Daughter warns Bank of Ireland’s legal team to ‘watch yourself’
Mary Patricia O’Donnell spoke out in the High Court yesterday of “stress and harassment and devastation” visited upon her family by Bank of Ireland and its solicitors.
Dr O’Donnell was joined in court by her daughter Blaise O’Donnell, who pointed in the direction of two members of the bank’s legal team and said: “You watch yourself.”
The wife and daughter of retired solicitor Brian O’Donnell displayed their anger towards the bank’s legal team in the High Court yesterday during the hearing of a challenge to Mr and Dr O’Donnells’ bankruptcy.
Their comments came at the close of Mr O’Donnell’s case seeking to annul the bankruptcy adjudication the bank obtained against them in August 2013.
Ms Justice Caroline Costello asked Dr O’Donnell if she had anything to add to her husband’s submissions.
“ I do not think you have grasped how stressful the intimidation we have been under by Bank of Ireland and Arthur Cox [solicitors for the bank] was,” said Dr O’Donnell.
As Ms O’Donnell went to her mother, she pointed in the direction of two women from Arthur Cox’s office and said: “You watch yourself.” She then took her mother’s arm and both left the court, which rose for five minutes.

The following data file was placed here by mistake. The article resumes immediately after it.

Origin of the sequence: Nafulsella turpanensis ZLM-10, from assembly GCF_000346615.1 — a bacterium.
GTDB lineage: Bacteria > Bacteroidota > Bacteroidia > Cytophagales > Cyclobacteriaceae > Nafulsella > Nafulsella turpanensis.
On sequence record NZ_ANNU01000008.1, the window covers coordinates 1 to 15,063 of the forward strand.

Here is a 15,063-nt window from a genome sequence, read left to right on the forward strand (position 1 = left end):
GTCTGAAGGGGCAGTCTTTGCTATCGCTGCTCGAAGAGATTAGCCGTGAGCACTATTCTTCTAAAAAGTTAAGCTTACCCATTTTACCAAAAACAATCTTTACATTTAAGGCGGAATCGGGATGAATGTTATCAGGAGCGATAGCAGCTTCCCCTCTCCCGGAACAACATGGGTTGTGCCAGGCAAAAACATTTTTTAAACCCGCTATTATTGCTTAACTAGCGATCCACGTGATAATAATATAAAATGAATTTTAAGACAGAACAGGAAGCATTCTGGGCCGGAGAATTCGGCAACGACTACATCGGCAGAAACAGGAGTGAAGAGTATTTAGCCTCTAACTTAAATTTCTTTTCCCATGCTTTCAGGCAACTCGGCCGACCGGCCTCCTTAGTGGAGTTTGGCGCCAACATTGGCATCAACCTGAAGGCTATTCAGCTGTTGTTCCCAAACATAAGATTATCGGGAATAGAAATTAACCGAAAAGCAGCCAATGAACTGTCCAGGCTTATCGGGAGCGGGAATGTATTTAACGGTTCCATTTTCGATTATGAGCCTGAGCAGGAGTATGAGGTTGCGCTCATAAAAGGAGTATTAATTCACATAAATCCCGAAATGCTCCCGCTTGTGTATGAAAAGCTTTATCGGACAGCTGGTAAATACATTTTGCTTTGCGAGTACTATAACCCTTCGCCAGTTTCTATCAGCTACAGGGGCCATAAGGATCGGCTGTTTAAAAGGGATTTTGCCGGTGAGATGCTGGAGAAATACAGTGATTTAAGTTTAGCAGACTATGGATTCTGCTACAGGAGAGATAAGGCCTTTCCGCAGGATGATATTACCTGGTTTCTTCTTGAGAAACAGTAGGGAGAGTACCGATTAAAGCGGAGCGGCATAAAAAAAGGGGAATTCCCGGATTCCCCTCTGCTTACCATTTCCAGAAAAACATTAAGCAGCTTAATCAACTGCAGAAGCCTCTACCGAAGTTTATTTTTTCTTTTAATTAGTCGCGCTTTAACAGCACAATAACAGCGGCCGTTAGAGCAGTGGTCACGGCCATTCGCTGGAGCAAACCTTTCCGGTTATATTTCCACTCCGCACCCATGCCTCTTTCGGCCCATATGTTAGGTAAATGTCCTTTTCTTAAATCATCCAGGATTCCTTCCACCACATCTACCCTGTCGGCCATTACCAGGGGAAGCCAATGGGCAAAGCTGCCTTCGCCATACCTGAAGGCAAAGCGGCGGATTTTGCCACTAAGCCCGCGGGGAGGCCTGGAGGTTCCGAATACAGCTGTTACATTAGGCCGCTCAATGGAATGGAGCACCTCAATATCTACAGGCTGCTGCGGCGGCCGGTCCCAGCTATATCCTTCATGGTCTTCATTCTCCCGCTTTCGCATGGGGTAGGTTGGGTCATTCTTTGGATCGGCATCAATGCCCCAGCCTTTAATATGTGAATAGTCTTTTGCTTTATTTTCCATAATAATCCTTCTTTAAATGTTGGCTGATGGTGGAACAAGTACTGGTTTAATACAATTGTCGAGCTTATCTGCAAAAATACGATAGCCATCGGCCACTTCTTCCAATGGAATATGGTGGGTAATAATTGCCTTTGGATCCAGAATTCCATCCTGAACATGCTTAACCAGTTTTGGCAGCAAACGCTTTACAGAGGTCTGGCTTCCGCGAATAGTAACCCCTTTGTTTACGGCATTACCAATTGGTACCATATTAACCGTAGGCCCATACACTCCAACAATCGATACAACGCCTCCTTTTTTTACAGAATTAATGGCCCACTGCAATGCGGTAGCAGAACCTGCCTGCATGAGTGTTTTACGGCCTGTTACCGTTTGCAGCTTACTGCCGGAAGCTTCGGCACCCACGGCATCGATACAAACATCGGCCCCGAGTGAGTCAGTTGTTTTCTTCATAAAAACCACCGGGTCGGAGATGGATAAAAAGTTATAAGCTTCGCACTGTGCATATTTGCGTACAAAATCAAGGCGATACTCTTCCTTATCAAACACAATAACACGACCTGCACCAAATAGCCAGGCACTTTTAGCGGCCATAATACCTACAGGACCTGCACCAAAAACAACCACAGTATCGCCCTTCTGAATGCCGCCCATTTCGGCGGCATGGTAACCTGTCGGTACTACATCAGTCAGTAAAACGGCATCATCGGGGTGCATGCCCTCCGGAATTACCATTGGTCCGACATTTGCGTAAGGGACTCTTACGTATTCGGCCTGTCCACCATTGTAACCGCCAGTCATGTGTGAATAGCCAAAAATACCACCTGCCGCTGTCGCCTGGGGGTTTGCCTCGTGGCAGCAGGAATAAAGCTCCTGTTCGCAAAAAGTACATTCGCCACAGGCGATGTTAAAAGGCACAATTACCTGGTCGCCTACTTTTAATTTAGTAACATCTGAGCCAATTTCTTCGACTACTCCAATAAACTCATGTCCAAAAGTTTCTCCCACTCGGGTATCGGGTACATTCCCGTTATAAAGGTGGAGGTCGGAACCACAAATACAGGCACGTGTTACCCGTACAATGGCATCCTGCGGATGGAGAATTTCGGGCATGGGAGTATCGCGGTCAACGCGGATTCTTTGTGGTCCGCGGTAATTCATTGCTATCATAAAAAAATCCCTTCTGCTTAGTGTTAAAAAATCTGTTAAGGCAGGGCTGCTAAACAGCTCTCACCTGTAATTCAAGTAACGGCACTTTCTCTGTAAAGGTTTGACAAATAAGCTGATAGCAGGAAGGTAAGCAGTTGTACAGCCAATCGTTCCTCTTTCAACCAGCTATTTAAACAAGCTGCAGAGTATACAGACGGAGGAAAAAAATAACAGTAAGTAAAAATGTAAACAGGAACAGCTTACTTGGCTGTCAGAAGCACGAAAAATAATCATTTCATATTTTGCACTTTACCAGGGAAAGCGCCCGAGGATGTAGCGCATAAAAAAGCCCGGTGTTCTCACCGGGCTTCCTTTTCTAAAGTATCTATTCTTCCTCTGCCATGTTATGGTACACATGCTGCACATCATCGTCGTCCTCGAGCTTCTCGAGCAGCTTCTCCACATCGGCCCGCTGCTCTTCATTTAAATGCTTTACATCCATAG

Earlier, in submissions seeking to overturn their bankruptcy, Mr O’Donnell said part of their case was that a €71.5m judgment obtained against them by the bank, which led to their bankruptcy, had been obtained by deception.
That alleged deception involved not just officials of the bank but named staff of Arthur Cox and senior counsel who represented the bank at hearings which led to the judgment in the Commercial Court, he said.
He and his wife had been “bamboozled” into signing an agreement under which they consented to the €71.5m judgment over a lunch hour in March 2011. They were told “take it or leave it” at 1.05pm by Arthur Cox and there could be no changes and that the judge would be available to mark judgment against them at 2pm.
It was only late last year, when going through documentation, that they “really twigged what happened here” and that they had been dealing with an unlicensed bank — Bank of Ireland Private Banking (BOIBP) — rather than Bank of Ireland.
Mark Sanfey, counsel for the bank, urged the court, in deciding to refuse Mr O’Donnell’s application, to take into account the accusations of deception he had “bandied about” in relation not just to bank officials but to all the lawyers involved. They were made against reputable people “without the slightest shred of corroboration or any explanation”, said Mr Sanfey.
Ms Justice Costello said she was reserving judgment.
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